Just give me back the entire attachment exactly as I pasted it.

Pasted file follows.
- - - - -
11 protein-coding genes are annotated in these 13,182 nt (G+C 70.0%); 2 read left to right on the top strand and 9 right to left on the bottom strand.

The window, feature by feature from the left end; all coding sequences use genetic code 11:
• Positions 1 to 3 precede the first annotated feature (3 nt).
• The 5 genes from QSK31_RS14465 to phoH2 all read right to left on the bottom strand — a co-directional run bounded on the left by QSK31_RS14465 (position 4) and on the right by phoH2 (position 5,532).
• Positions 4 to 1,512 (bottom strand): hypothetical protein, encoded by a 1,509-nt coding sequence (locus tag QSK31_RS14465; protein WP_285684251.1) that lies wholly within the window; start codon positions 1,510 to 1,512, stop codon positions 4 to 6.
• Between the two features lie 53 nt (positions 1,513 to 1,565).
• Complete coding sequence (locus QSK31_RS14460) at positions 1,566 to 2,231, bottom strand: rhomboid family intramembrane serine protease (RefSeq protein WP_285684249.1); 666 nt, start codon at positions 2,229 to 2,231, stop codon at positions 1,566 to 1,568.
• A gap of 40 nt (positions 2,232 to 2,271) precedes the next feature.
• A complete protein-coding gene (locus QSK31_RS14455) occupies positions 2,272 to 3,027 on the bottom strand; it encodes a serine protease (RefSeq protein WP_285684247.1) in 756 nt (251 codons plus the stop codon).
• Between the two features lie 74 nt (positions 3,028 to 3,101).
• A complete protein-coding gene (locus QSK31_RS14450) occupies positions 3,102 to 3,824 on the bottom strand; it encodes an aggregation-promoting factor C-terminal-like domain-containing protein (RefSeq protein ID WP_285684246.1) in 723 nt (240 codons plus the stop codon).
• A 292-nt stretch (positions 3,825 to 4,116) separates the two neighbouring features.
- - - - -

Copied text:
11 protein-coding genes are annotated in these 13,182 nt (G+C 70.0%); 2 read left to right on the top strand and 9 right to left on the bottom strand.

The window, feature by feature from the left end; all coding sequences use genetic code 11:
• Positions 1 to 3 precede the first annotated feature (3 nt).
• The 5 genes from QSK31_RS14465 to phoH2 all read right to left on the bottom strand — a co-directional run bounded on the left by QSK31_RS14465 (position 4) and on the right by phoH2 (position 5,532).
• Positions 4 to 1,512 (bottom strand): hypothetical protein, encoded by a 1,509-nt coding sequence (locus tag QSK31_RS14465; protein WP_285684251.1) that lies wholly within the window; start codon positions 1,510 to 1,512, stop codon positions 4 to 6.
• Between the two features lie 53 nt (positions 1,513 to 1,565).
• Complete coding sequence (locus QSK31_RS14460) at positions 1,566 to 2,231, bottom strand: rhomboid family intramembrane serine protease (RefSeq protein WP_285684249.1); 666 nt, start codon at positions 2,229 to 2,231, stop codon at positions 1,566 to 1,568.
• A gap of 40 nt (positions 2,232 to 2,271) precedes the next feature.
• A complete protein-coding gene (locus QSK31_RS14455) occupies positions 2,272 to 3,027 on the bottom strand; it encodes a serine protease (RefSeq protein WP_285684247.1) in 756 nt (251 codons plus the stop codon).
• Between the two features lie 74 nt (positions 3,028 to 3,101).
• A complete protein-coding gene (locus QSK31_RS14450) occupies positions 3,102 to 3,824 on the bottom strand; it encodes an aggregation-promoting factor C-terminal-like domain-containing protein (RefSeq protein ID WP_285684246.1) in 723 nt (240 codons plus the stop codon).
• A 292-nt stretch (positions 3,825 to 4,116) separates the two neighbouring features.